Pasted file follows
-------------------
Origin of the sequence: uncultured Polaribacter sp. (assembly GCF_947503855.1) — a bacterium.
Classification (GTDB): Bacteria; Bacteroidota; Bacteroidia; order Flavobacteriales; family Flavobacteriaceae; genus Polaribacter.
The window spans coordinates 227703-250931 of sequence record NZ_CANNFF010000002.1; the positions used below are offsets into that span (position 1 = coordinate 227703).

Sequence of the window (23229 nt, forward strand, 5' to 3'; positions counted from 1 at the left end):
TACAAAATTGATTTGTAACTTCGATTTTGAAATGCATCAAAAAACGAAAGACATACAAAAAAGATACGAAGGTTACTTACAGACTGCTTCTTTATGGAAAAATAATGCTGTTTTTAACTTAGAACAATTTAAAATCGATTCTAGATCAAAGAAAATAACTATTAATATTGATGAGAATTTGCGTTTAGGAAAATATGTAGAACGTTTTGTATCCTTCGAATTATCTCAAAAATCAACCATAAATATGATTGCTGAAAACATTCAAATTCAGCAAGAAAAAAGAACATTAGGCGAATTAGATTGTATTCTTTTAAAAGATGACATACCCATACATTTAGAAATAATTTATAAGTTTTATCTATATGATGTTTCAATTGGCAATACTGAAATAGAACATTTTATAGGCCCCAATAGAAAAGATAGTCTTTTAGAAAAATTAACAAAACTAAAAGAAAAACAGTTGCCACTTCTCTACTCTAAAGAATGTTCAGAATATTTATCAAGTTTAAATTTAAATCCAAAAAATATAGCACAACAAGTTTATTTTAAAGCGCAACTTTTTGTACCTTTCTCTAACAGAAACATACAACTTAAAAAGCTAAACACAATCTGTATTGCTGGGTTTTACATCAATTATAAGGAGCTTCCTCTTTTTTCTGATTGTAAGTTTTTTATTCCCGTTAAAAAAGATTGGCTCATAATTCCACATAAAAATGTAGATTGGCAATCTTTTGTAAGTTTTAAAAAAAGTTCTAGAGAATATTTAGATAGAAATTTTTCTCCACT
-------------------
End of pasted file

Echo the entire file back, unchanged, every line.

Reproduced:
Origin of the sequence: uncultured Polaribacter sp. (assembly GCF_947503855.1) — a bacterium.
Classification (GTDB): Bacteria; Bacteroidota; Bacteroidia; order Flavobacteriales; family Flavobacteriaceae; genus Polaribacter.
The window spans coordinates 227703-250931 of sequence record NZ_CANNFF010000002.1; the positions used below are offsets into that span (position 1 = coordinate 227703).

Sequence of the window (23229 nt, forward strand, 5' to 3'; positions counted from 1 at the left end):
TACAAAATTGATTTGTAACTTCGATTTTGAAATGCATCAAAAAACGAAAGACATACAAAAAAGATACGAAGGTTACTTACAGACTGCTTCTTTATGGAAAAATAATGCTGTTTTTAACTTAGAACAATTTAAAATCGATTCTAGATCAAAGAAAATAACTATTAATATTGATGAGAATTTGCGTTTAGGAAAATATGTAGAACGTTTTGTATCCTTCGAATTATCTCAAAAATCAACCATAAATATGATTGCTGAAAACATTCAAATTCAGCAAGAAAAAAGAACATTAGGCGAATTAGATTGTATTCTTTTAAAAGATGACATACCCATACATTTAGAAATAATTTATAAGTTTTATCTATATGATGTTTCAATTGGCAATACTGAAATAGAACATTTTATAGGCCCCAATAGAAAAGATAGTCTTTTAGAAAAATTAACAAAACTAAAAGAAAAACAGTTGCCACTTCTCTACTCTAAAGAATGTTCAGAATATTTATCAAGTTTAAATTTAAATCCAAAAAATATAGCACAACAAGTTTATTTTAAAGCGCAACTTTTTGTACCTTTCTCTAACAGAAACATACAACTTAAAAAGCTAAACACAATCTGTATTGCTGGGTTTTACATCAATTATAAGGAGCTTCCTCTTTTTTCTGATTGTAAGTTTTTTATTCCCGTTAAAAAAGATTGGCTCATAATTCCACATAAAAATGTAGATTGGCAATCTTTTGTAAGTTTTAAAAAAAGTTCTAGAGAATATTTAGATAGAAATTTTTCTCCACT